The Green Bay Packers parted ways with cornerback Charles Woodson on Friday, possibly ending the former Michigan Wolverines standout’s career. Woodson’s next step will be revealed in the coming days.
However, if this is the end, it’s the conclusion of truly historic tenure both at the professional and collegiate levels.
In 15 seasons in the NFL spent with the Packers and Oakland Raiders, Woodson accumulated 719 tackles and 55 interceptions — 11 of which were returned for touchdowns.
A place in Canton and the Pro Football Hall of Fame awaits this eight-time Pro Bowler and seven-time All Pro. But he’s also destined for enshrinement in the College Football Hall of Fame to recognize the contributions he made on Saturdays.
Woodson became the first defensive player to win the Heisman Trophy, when he beat out Peyton Manning in the 1997 season voting. He remains the only defensive player to claim college football’s most coveted individual prize 16 years later.
Now, pundits note that Woodson was not a defense-only player like Heisman finalists Ndamukong Suh and Manti Te’o. His proverbial Heisman moment came on special teams, when he returned a punt to the house against rival Ohio State.
Woodson also scored a touchdown via the rush on a 33-yard carry against Minnesota, and hauled in a pair of touchdown receptions. Those numbers certainly help stuff the stat sheet, with Woodson registering 44 tackles and an impressive eight interceptions on the defensive end. Heck, he even completed a pass attempt for 28 yards.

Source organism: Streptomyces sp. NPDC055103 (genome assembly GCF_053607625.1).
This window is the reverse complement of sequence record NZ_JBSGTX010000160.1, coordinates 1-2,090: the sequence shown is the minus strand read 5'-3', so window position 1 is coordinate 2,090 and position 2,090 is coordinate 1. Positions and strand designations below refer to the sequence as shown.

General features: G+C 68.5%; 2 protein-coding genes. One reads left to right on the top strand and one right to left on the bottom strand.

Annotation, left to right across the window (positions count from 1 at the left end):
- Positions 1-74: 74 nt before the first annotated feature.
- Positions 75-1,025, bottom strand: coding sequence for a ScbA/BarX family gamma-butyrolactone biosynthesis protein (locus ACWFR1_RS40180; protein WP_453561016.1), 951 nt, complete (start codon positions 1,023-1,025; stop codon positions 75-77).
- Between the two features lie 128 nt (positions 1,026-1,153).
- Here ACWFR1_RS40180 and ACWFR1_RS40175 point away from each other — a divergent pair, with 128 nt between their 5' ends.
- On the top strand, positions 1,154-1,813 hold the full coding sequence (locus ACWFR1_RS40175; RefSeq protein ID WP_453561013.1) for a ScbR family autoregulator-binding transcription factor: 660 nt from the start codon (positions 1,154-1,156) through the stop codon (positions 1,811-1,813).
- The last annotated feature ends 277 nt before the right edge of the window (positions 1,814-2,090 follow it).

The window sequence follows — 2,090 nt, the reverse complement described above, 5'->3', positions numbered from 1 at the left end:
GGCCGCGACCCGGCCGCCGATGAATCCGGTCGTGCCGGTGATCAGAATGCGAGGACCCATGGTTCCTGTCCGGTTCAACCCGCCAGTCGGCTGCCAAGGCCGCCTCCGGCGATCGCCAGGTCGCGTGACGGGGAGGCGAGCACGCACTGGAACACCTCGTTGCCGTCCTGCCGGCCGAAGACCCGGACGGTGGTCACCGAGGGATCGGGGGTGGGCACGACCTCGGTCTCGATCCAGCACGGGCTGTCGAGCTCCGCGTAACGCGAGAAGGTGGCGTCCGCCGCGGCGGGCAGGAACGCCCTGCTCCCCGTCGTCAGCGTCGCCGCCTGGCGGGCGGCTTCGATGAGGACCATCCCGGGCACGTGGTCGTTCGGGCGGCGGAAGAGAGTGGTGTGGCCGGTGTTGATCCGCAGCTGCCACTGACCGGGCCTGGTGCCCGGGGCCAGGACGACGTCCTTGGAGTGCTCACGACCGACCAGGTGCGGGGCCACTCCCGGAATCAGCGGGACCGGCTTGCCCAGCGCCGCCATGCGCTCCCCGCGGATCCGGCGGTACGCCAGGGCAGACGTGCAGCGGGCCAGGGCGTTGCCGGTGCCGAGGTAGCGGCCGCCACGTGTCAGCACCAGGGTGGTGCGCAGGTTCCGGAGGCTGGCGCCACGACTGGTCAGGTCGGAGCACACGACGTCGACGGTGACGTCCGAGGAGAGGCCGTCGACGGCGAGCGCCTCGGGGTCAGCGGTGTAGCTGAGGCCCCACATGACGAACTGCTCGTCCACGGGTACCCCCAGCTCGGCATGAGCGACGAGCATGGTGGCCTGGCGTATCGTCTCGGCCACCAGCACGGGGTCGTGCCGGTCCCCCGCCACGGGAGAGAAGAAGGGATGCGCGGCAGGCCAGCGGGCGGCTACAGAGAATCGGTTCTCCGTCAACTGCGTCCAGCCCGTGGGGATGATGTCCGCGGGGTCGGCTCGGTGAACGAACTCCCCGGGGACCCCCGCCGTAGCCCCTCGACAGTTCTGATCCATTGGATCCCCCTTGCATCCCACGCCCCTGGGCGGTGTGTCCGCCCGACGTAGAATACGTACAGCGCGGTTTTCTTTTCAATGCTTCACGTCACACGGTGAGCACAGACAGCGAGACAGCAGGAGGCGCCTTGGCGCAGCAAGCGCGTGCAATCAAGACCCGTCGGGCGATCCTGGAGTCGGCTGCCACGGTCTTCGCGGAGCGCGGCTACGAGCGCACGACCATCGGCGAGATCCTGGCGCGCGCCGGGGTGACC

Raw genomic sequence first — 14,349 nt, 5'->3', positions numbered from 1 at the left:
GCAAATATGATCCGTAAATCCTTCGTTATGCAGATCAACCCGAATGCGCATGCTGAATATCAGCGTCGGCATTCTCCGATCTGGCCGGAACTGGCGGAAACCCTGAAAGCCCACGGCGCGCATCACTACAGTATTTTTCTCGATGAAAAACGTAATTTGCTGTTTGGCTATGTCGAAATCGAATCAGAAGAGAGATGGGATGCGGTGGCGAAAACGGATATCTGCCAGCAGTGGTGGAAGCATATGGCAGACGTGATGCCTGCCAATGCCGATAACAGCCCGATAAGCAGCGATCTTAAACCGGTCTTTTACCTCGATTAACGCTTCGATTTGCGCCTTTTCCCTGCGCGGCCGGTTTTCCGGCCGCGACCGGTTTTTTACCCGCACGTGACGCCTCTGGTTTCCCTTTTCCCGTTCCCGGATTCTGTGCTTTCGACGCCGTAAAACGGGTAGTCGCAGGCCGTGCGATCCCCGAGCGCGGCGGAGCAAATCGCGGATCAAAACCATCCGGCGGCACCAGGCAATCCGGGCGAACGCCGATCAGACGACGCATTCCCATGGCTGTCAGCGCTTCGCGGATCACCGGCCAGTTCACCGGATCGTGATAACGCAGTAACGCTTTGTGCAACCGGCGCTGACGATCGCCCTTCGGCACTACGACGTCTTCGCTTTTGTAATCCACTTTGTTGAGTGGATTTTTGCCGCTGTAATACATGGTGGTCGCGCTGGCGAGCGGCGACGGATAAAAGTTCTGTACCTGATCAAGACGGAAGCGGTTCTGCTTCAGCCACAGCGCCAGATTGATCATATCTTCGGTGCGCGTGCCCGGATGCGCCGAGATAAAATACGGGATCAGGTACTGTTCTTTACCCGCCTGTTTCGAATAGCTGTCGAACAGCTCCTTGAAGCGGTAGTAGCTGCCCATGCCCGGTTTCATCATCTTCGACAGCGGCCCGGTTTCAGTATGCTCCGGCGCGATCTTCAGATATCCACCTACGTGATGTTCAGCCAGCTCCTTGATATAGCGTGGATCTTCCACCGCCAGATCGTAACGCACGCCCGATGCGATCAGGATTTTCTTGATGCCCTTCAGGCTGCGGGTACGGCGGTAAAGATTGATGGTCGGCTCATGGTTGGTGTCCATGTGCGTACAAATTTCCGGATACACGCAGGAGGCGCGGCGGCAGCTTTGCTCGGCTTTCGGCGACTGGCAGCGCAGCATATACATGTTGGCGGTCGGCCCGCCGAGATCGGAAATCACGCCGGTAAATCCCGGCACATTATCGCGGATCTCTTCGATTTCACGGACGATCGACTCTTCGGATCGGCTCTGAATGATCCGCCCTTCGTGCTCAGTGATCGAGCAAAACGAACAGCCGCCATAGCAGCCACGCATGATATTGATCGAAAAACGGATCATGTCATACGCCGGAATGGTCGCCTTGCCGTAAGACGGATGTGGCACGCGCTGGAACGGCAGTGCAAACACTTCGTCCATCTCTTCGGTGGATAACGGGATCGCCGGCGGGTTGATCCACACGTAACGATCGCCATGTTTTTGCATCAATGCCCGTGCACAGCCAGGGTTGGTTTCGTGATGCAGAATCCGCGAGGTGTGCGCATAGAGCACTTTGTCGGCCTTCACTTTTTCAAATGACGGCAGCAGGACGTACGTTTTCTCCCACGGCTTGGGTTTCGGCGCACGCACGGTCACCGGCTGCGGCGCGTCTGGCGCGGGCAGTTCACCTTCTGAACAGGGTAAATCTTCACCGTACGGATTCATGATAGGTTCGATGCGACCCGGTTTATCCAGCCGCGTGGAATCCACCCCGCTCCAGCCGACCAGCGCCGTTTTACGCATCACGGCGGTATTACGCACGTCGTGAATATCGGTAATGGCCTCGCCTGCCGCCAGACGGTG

Though his playing in all three phases of the game has become something of an asterisk when mentioning Woodson as the sole defensive Heisman winner in the award’s history, his contributing across each might be more impressive.
We’ve seen other college stars score in a variety of ways. Reggie Bush won the 2005 Heisman with touchdowns via the rush, pass, receiving and punt return. C.J. Spiller scored in each of those four phases and become the only collegiate player ever to score five ways, when he also had a kick returned in 2009.
Still, those two were limited to two units. Any player lining up with all three units is noteworthy. A star player doing so, and not simply lining up but actually contributing meaningful plays, is downright unheard of.
Woodson opened the door for future finalists like Suh, Te’o and Tyrann Mathieu to travel to New York and the Downtown Athletic Club. Another defensive player will win the Heisman some day, perhaps sooner than later.
But Woodson will also be the foundation. And in an era of football players occupying increasingly specialized roles, no one is likely to ever match his three-way play.